Multi-million pound new facilities launched at heritage attraction

A £4m carriage stable and volunteer development hub have officially opened at North Yorkshire Moors Railway (NYMR).

Both premises are key projects in the attraction’s £10m Yorkshire’s Magnificent Journey (YMJ) Appeal.

The five-track, single-storey Carriage Stable – featuring a cantilevered roof – will accommodate up to 40 of the railway’s heritage carriages, and for the first time enable vital servicing and cleaning tasks to be completed undercover.

This facility, which is in Pickering, will enter full service in 2022.

Funds for the Yorkshire’s Magnificent Journey project have also enabled the NYMR to redevelop the old school at Stape with a new role as ‘The Outstation’, the railway’s new Volunteer Development Hub and outreach centre.

It provides a 20-berth, fully-equipped base enabling the NYMR to offer improved levels of engagement and experiences to new and non-traditional audiences.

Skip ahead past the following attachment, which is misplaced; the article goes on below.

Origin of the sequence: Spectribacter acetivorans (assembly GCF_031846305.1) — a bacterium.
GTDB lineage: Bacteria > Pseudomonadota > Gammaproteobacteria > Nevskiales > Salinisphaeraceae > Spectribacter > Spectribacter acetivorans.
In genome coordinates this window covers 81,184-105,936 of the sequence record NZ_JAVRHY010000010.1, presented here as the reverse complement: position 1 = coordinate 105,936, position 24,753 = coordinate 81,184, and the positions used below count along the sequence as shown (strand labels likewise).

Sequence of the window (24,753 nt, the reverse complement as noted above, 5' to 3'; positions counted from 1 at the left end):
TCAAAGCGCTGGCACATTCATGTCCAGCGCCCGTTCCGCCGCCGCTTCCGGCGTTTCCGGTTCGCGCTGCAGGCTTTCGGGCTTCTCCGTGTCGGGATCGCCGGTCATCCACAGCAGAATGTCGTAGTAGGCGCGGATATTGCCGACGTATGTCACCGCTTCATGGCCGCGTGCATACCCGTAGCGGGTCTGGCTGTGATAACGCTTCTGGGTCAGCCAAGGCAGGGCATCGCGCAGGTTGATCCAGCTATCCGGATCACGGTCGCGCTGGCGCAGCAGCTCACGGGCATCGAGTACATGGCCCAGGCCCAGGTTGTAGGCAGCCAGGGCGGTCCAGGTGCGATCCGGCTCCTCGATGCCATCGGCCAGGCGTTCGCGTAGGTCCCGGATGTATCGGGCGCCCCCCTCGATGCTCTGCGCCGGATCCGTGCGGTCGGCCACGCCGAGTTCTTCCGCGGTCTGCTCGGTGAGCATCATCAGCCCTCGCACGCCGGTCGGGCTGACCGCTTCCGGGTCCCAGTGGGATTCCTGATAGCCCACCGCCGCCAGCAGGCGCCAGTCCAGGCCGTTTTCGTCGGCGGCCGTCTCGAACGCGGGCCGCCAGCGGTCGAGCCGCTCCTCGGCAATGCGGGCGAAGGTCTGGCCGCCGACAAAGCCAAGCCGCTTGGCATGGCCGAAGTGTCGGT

The YMJ Appeal, designed to transform the railway and secure its future, is funded by grants from the European Agricultural Fund for Rural Development, The National Lottery Heritage Fund, the Local Enterprise Partnership and by donations from the charity’s members and supporters.

The Carriage Stable and Volunteer Development Hub are just two of six major YMJ projects, which also include a new education coach at Goathland; ongoing lineside conservation; renewal and replacement of three worn-out iron bridges at Goathland and the conversion of four carriages to provide easy access, and tailored seating for wheelchair users and accessible toilets on every set of carriges.

The next part of the YMJ project is the renewal this winter of Bridges 24 and 25 at Goathland Station – crucial to the railway’s ongoing operation.

John Bailey, railway trust chairman, said: “The carriage stable and new volunteer hub are prime examples of the principal aims of Yorkshire’s Magnificent Journey – that, 50 years from now, people will still be learning from and enjoying the NYMR and the experience of steam travel across the Moors.”

The North Yorkshire Moors Railway is a fully accredited museum and carries 300,000 passengers every year. It is Britain’s most popular heritage railway.